Abridge automatically files e-mails into appropriate virtual folders, sends some missives to public viewing areas for co-workers to read, and files away attachments, said Abridge President Susan Hunt Stevens.
With an investor like John Landry, the former chief technology officer who helped create IBM's Lotus Notes, Abridge is just the latest of a series of companies trying to take e-mail standard programs such as Notes and Microsoft Outlook into the 21st century.
E-mail has become one of the driving forces behind the proliferation of Internet usage, which just reached an all-time high of 60 percent in all U.S. households.
Most of the latest e-mail players are trying to hawk their wares to businesses, where it's estimated that an average consumer spends about three hours every day dealing with their in-box.
Analysts say it's time for a change. E-mail may have gotten faster, and people can send rich media like video or even e-mail with audio. But the basics of having to open up each e-mail and read it have remained the same.
"There's no doubt that proliferation of e-mail over the last year has really shifted some of the emphasis," said Christopher Todd, a Jupiter Research analyst. "In three to five years, you'll start to see e-mail and instant messaging bleed into one another."
But the one common thread through all the new software applications is the automated reading of e-mail, which continues to raise security and privacy concerns.
It's a moot point now because many e-mail application companies sell their services mainly to businesses for use on their own network systems. In an office environment, "there's no presumption of privacy," said Stephen Keating, executive director of the Privacy Foundation.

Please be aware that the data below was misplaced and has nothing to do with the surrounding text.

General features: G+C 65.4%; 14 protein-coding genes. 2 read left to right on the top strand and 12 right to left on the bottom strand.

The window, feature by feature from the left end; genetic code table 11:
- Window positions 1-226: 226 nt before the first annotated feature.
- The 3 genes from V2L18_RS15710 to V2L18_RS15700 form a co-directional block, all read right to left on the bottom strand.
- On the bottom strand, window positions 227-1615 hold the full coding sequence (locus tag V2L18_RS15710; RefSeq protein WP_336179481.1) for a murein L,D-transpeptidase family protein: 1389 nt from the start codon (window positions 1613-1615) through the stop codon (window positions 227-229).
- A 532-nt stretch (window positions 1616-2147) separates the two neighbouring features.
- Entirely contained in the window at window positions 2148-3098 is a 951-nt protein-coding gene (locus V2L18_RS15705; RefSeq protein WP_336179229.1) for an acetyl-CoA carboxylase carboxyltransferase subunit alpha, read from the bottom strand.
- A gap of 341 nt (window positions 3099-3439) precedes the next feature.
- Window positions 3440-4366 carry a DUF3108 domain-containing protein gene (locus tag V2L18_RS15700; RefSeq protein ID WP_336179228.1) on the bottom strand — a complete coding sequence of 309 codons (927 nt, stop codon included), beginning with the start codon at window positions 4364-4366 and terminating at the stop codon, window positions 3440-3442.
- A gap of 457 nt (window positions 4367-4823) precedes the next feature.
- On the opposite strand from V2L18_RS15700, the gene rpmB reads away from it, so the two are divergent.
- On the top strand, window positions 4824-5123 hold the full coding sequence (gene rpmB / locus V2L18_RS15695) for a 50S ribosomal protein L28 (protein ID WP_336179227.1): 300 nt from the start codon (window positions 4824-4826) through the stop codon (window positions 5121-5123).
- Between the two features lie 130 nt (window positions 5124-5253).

But "things will get interesting," once the latest gizmos finally trickle down to the consumer, he said.
Aside from Abridge, one of the new e-mail players is Zaplet, which in October received $90 million in funding. The company offers another business e-mail reading service, sending shared e-mail onto a central server. Some of its customers so far include the Republican National Committee.
Getting to know you
Tacit Knowledge is a bit older, but just as bold. Its software searches through an entire group of e-mails for groups of phrases as a way for businesses to discover the supposed expertise of its employees. Tacit's customers include oil giant Texaco.
Investment bank J.P. Morgan was also testing the e-mail system and was ready to introduce it companywide but was derailed by a merger with Chase. Tacit's future at the new company is in limbo, the company said.
"We use e-mail as a trail of bread crumbs to characterize people," said David Gilmour, CEO of Tacit.
Even the older established players are starting to take notice. In January, IBM, which owns Lotus, launched its "discovery server." Microsoft is supposedly testing "Tahoe"," which is a Tacit-like service that tries to ascertain what an employee is an expert in by dredging through their e-mails.
There are other companies that are "pushing the envelope" like MindArrow Systems, which is now testing a way for brokerage firms to send video clips of analyst comments about a stock into e-mail, Todd said.
There's also Radical Communications, which is working on letting a consumer shop directly from an e-mail in-box, Todd said.